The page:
Limitation of Liability (and Consequential Damage Waiver) Clause Did Not Bar Claim for Bad Faith
Limitation of liability clauses have become more common in construction industry contracts over the past 10-15 years. Such clauses are quite common in design contracts. It is also common for a limitation of liability clause to refer to multiple potential causes of action under which one party’s liability will be capped, not limited to a breach of contract claim.
Consequential damage waiver clauses have also been part of the industry ever since the decision in Perini Corp. v. Greate Bay Hotel & Casino, Inc., when a contractor was found liable for lost profits after late completion of a casino in Atlantic City. (Against a potential fee of $600,000, the contractor was found responsible for $14.5 million in lost profits.)
The Massachusetts Supreme Judicial Court has held, though, that a limitation of liability clause will not bar a claim that one party acted in an unfair and deceptive manner. The decision, arising from a real estate lease transaction, would apply to a design or construction contract. (Indeed, the ACEC and the Massachusetts AIA chapter submitted amicus briefs.)
The clause in question provided that the landlord would not be liable for “any speculative or consequential damages caused by the Landlord's failure to perform its obligations under [the] Lease.” (The Mass. SJC refers to this as a “limitation of liability” clause, but the language could also operate as a prohibition against consequential damages.)
Per the decision, the underlying facts included repeated attempts by the landlord – after the lease had been signed – to coerce the tenant into further concessions. After a bench trial between the parties, the trial judge held that the landlord had acted in an unfair and deceptive manner, in multiple ways and in violation of the Massachusetts fair trade practice statute, Mass. Gen. Laws c. 93A.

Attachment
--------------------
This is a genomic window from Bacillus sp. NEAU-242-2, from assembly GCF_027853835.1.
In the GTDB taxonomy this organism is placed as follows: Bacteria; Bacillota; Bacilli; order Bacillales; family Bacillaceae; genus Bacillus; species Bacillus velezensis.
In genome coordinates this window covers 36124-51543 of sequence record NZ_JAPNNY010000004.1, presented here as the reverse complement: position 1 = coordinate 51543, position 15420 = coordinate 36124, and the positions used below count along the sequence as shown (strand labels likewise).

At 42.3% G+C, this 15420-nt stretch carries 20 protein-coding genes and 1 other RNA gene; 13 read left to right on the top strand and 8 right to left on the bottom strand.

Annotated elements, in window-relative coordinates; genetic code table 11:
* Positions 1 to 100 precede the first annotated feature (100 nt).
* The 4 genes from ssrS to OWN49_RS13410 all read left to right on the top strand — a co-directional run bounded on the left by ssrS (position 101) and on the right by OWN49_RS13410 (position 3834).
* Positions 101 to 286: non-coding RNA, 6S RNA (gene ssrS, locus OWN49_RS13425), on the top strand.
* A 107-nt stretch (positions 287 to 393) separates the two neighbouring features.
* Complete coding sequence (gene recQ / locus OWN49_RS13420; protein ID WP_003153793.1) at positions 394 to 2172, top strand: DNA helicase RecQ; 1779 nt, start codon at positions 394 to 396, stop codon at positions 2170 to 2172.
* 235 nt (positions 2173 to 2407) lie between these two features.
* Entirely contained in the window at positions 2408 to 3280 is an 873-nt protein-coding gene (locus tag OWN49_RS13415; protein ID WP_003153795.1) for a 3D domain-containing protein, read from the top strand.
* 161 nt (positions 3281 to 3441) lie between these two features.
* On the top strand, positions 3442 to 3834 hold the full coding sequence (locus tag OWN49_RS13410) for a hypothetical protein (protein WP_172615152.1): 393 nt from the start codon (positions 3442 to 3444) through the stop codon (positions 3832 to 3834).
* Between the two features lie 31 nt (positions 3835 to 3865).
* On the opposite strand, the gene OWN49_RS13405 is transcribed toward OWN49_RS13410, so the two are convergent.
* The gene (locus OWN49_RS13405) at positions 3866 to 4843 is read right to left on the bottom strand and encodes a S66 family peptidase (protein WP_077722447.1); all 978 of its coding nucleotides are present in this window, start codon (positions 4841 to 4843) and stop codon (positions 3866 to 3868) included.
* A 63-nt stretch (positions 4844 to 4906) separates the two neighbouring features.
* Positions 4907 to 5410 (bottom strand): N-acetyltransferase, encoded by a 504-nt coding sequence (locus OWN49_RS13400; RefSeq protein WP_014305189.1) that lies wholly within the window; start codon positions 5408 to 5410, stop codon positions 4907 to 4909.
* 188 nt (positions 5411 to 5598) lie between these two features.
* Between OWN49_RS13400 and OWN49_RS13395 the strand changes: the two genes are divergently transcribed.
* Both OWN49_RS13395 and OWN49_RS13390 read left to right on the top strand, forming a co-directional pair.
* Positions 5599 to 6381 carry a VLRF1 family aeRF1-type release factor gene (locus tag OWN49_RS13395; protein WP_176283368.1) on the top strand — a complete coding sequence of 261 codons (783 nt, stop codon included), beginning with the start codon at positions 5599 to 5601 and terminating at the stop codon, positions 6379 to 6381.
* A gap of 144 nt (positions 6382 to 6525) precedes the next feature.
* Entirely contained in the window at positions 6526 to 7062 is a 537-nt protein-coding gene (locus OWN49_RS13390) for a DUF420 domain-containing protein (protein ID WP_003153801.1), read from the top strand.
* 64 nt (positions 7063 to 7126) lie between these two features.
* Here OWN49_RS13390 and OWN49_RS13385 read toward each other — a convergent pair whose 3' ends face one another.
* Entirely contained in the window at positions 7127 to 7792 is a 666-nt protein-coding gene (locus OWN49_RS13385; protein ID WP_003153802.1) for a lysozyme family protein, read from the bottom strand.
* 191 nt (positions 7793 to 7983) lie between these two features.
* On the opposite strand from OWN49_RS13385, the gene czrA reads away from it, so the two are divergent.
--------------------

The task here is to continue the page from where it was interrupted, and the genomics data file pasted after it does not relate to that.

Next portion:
The critical question was whether the lease clause, quoted above in part, barred or capped the tenant’s claim against the landlord. The Massachusetts high court held that it did not:
The question then becomes whether the consequential damages [the tenant] sought to recover were covered by the limitation of liability provision at issue, and if so, whether such a provision was enforceable as a matter of law. We conclude that even if the provision encompassed the conduct at issue, it was unenforceable as a matter of law.
The court noted that the tenant’s damages, for the landlord’s actions in breach of the lease, would ordinarily be precluded by the limitation of liability language. It also noted that claims for breach of c. 93A were intertwined with claims for breach of the lease, and that it could be difficult to separate the consequential damages arising from one cause of action (breach of the lease) from another (violation of c. 93A).
But the court held: “we need not unravel the interconnected causes of the delay damages [the tenant] sustained, because we conclude that a limitation of liability provision provides no protection for defendants who willfully or knowingly engage in unfair or deceptive conduct . . .”
The court explained its decision:
Because multiple damages under c. 93A “serve the twin ‘goals of punishment and deterrence,’” . . . , enforcement of a limitation of liability provision that would allow a defendant in a c. 93A, § 11, action to immunize itself in advance from liability for unfair or deceptive conduct that is done willfully or knowingly would do violence to the public policy protected by the statute, . . . Such willful and knowing misconduct is not entitled to contractual protection from c. 93A, § 11, liability. (citations omitted)
Finding that the landlord had also acted in a knowing and willful manner, the court doubled the tenant’s damages under c. 93A, upholding a judgment in excess of $12 million.
Those who would rely on a limitation of liability clause, or a waiver of consequential damages, would be well-informed to note that these contract limitations will not cap or bar liability for unfair and deceptive acts.
The case is H1 Lincoln, Inc. v. South Washington Street, LLC, 2022 Mass. LEXIS 41 (Jan. 24, 2022).